Next Article in Journal
Global Optimality under Internet of Vehicles: Strategy to Improve Traffic Safety and Reduce Energy Dissipation
Previous Article in Journal
College Students’ Shared Bicycle Use Behavior Based on the NL Model and Factor Analysis
Open AccessArticle

Identifying Spatial Patterns of Retail Stores in Road Network Structure

by 1,2,3,4, 2,4,*, 5, 1,2,4 and 6
1
Key Laboratory of Geospatial Technology for the Middle and Lower Yellow River Regions (Henan University), Ministry of Education, Kaifeng 475004, China
2
College of Environment and Planning, Henan University, Kaifeng 475004, China
3
Institute of Henan Spatio-temporal Bigdata Industrial Technology, Henan University, Zhengzhou 450046, China
4
Urban Bigdata Institute, Henan University, Kaifeng 475004, China
5
Key Research Institute of Yellow River Civilization and Sustainable Development, Henan University, Kaifeng 475004, China
6
Department of Geography, University of Connecticut, Storrs, CT 06269, USA
*
Author to whom correspondence should be addressed.
Sustainability 2019, 11(17), 4539; https://doi.org/10.3390/su11174539
Received: 26 June 2019 / Revised: 9 August 2019 / Accepted: 16 August 2019 / Published: 21 August 2019
(This article belongs to the Special Issue Sustainable Urban Planning Techniques)
Understanding the spatial patterns of retail stores in urban areas contributes to effective urban planning and business administration. A variety of methods have been proposed in the scientific literature to identify the spatial patterns of retail stores. These methods invariably employ arbitrary grid cells or administrative units (e.g., census tracts) as the fundamental analysis units. As most urban retail stores are distributed along street networks, using area-based analysis units is subject to statistical biases and may obfuscate the spatial pattern to some extent. Using the street segment as the analysis unit, this paper derives the spatial patterns of retail stores by crawling points of interest (POI) data in Zhengzhou, a city in central China. Then, the paper performs the network-based kernel density estimation (NKDE) and employs several network metrics, including the global, local, and weighted closeness centrality. Additionally, the paper discusses the correlation between the NKDE value and the closeness centrality across different store types. Further analysis indicates that stores with a high correlation tend to be distributed in city centers and subnetwork centers. The comparison between NKDE and cell-based KDE shows that our proposed method can address potential statistical issues induced by the area-based unit analysis. Our finding can help stakeholders better understand the spatial patterns and trends of small business expansion in urban areas and provide strategies for sustainable planning and development. View Full-Text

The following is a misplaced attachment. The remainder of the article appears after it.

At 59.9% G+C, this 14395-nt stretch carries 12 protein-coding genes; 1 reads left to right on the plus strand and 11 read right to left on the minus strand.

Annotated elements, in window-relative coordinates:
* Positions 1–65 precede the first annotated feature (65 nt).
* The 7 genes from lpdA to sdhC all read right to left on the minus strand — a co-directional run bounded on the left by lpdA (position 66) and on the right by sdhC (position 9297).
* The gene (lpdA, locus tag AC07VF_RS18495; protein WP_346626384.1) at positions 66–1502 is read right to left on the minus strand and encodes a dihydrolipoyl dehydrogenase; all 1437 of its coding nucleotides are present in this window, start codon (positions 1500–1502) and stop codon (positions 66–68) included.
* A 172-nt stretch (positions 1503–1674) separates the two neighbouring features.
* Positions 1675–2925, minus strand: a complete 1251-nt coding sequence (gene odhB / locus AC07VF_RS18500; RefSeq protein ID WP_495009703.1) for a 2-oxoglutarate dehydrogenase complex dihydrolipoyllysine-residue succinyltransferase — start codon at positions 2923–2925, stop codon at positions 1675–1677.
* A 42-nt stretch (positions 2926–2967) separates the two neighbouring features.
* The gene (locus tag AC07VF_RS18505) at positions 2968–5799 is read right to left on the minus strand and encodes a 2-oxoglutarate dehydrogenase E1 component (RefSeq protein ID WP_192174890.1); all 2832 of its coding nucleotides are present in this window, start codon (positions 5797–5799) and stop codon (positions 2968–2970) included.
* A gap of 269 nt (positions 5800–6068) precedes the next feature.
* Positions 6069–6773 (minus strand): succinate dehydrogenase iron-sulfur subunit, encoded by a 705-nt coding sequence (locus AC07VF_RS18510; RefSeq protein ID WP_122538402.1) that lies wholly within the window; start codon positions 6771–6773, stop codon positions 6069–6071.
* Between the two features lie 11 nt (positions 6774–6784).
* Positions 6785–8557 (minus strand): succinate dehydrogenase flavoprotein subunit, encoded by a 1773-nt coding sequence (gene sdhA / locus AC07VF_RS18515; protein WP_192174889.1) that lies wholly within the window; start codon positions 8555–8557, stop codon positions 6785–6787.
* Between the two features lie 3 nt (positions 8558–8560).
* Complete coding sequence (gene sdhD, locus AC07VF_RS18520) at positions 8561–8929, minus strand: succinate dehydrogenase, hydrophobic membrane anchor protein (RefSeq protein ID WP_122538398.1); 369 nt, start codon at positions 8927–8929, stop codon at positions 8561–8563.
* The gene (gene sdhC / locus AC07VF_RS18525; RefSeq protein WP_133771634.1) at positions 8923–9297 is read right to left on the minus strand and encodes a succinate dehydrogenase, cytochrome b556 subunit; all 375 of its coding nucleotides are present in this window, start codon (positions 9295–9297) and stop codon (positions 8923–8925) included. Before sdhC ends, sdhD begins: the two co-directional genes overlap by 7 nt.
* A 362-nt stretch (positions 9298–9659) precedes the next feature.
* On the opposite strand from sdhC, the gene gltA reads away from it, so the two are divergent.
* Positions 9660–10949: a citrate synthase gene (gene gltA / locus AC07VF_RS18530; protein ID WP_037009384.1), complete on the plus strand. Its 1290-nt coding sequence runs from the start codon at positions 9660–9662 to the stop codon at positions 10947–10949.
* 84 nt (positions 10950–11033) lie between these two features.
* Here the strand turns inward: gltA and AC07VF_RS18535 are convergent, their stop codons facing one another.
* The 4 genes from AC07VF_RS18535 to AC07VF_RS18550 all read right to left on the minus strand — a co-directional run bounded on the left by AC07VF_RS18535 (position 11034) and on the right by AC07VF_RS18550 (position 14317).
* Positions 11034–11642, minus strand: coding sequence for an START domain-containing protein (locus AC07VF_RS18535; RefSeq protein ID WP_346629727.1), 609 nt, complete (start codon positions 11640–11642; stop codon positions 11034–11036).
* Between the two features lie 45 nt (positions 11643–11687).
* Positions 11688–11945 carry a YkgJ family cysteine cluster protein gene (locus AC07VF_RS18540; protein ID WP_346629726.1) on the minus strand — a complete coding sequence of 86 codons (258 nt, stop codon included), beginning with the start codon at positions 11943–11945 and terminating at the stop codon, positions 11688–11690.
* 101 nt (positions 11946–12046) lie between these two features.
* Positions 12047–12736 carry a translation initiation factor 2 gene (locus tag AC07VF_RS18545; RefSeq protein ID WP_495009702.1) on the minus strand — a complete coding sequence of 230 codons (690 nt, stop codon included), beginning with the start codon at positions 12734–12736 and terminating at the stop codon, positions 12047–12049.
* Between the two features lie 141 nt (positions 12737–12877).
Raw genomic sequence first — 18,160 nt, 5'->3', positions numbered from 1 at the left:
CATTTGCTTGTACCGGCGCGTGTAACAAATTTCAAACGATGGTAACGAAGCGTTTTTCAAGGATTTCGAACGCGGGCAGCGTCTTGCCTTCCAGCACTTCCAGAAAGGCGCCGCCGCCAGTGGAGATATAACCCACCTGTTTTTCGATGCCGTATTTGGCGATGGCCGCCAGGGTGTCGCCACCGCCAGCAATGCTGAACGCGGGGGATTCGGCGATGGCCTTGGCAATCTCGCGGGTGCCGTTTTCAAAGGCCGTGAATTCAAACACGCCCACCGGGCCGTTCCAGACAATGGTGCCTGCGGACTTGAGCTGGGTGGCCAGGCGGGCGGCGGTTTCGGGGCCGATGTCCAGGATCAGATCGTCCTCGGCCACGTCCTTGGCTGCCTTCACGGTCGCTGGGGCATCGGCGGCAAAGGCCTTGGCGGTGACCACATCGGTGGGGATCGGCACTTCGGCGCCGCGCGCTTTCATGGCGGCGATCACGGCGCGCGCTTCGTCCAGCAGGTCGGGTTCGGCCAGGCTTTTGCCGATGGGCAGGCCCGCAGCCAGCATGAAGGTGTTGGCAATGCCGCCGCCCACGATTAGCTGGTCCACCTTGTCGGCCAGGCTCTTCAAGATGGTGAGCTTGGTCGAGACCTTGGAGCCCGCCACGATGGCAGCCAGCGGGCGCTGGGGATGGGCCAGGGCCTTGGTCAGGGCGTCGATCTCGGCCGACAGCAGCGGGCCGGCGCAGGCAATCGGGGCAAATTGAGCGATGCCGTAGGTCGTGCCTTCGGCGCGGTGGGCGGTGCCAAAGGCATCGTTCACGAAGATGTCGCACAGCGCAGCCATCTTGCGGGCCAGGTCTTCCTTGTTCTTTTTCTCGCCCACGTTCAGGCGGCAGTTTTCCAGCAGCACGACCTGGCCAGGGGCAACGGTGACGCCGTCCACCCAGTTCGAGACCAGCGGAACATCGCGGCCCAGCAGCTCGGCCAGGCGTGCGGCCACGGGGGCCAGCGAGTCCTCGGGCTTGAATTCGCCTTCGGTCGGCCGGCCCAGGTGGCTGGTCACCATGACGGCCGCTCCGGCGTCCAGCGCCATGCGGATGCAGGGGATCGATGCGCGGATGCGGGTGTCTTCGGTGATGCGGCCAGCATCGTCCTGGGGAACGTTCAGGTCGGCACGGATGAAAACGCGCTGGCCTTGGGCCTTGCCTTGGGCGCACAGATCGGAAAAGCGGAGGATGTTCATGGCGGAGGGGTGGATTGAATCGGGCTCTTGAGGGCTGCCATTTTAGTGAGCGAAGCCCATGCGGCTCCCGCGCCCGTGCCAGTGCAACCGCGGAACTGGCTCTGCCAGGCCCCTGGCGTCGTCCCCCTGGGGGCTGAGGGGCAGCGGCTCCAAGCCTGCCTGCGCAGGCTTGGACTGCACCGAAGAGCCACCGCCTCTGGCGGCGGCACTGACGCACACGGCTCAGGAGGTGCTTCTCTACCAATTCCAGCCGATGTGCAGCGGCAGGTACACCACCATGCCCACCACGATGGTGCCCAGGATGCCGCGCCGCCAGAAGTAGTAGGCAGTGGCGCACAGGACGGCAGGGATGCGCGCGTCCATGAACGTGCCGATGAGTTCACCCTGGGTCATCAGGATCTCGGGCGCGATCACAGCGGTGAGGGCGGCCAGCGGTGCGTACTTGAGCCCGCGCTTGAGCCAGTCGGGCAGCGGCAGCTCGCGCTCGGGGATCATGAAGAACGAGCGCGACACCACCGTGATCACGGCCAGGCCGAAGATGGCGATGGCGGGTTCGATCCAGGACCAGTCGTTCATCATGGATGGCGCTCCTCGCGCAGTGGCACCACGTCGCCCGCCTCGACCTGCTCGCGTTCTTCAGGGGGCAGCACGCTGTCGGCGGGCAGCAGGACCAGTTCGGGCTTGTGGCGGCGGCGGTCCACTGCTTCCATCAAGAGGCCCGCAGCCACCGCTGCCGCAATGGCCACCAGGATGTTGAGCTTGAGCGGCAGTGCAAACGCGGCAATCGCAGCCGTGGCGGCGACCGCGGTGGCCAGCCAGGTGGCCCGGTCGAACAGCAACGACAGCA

Keywords: POI; road network; kernel density estimation; closeness centrality POI; road network; kernel density estimation; closeness centrality
Show Figures

Figure 1

MDPI and ACS Style

Han, Z.; Cui, C.; Miao, C.; Wang, H.; Chen, X. Identifying Spatial Patterns of Retail Stores in Road Network Structure. Sustainability 2019, 11, 4539.

Show more citation formats Show less citations formats
Note that from the first issue of 2016, MDPI journals use article numbers instead of page numbers. See further details here.

Article Access Map

1
Back to TopTop